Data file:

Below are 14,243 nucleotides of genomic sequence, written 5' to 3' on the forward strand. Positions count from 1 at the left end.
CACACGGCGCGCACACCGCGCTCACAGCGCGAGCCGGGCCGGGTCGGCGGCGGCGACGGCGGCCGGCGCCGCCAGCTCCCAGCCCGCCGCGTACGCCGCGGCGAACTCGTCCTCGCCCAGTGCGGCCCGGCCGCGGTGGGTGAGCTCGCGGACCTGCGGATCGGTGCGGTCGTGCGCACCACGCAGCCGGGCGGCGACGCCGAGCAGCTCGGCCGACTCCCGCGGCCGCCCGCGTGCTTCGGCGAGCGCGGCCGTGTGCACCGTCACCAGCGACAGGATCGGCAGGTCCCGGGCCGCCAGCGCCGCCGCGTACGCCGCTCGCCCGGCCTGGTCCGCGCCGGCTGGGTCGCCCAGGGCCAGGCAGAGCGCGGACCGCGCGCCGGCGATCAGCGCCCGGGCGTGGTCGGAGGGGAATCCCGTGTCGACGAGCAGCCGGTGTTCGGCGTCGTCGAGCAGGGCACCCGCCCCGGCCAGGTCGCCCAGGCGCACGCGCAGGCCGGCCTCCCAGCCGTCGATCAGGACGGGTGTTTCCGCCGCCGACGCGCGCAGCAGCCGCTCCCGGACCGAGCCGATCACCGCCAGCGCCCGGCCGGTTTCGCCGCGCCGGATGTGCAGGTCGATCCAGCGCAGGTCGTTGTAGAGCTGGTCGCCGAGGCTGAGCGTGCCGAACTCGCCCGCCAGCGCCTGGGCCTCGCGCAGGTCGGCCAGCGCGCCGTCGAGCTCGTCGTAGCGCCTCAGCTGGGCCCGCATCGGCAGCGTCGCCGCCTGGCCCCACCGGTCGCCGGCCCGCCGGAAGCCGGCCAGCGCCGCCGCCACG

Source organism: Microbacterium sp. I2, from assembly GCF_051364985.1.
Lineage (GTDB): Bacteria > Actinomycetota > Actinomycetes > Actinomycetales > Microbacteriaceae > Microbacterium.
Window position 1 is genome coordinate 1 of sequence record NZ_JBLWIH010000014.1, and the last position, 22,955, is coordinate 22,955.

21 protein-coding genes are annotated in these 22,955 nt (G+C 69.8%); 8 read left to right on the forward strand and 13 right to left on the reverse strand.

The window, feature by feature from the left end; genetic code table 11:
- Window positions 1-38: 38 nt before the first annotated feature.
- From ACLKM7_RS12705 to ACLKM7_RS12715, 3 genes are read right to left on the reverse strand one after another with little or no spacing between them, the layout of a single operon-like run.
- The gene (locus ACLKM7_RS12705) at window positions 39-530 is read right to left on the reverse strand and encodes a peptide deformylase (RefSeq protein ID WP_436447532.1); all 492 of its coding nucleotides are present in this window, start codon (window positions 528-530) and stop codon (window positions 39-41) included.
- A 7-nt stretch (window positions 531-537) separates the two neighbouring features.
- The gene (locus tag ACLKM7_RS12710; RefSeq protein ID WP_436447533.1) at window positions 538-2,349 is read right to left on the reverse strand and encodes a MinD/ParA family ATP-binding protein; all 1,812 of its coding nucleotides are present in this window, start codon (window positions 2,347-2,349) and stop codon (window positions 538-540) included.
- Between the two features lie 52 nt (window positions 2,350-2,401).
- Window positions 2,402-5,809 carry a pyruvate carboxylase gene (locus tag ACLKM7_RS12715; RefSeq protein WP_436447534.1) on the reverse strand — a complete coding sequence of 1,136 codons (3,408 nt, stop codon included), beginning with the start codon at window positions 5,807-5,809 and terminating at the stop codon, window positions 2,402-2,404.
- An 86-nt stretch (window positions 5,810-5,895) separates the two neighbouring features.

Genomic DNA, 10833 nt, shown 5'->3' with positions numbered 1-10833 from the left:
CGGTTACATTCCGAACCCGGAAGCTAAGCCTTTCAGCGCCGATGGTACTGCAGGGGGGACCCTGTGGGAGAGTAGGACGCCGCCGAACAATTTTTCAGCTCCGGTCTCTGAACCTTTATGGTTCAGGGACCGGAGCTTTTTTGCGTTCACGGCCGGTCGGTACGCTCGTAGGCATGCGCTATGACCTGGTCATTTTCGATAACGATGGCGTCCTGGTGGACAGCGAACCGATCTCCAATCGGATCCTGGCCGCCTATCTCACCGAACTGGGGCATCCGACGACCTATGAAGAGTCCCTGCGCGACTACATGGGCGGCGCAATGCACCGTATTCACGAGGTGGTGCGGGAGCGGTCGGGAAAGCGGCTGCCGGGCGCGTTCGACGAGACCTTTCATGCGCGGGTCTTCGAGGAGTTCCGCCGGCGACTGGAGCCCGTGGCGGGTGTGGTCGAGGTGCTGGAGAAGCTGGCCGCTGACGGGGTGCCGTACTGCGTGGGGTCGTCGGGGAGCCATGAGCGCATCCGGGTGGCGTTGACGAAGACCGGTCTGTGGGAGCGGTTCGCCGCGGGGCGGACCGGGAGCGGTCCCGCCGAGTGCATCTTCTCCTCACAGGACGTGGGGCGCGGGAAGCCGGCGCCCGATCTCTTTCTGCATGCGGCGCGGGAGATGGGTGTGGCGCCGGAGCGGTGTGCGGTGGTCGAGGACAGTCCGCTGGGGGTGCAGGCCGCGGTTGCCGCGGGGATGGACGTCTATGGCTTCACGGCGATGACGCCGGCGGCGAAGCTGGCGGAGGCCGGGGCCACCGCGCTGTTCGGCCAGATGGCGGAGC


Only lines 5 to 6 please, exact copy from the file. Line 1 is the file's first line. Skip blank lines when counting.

Window position 1 is genome coordinate 1 of sequence record NZ_JBLWIH010000014.1, and the last position, 22,955, is coordinate 22,955.

21 protein-coding genes are annotated in these 22,955 nt (G+C 69.8%); 8 read left to right on the forward strand and 13 right to left on the reverse strand.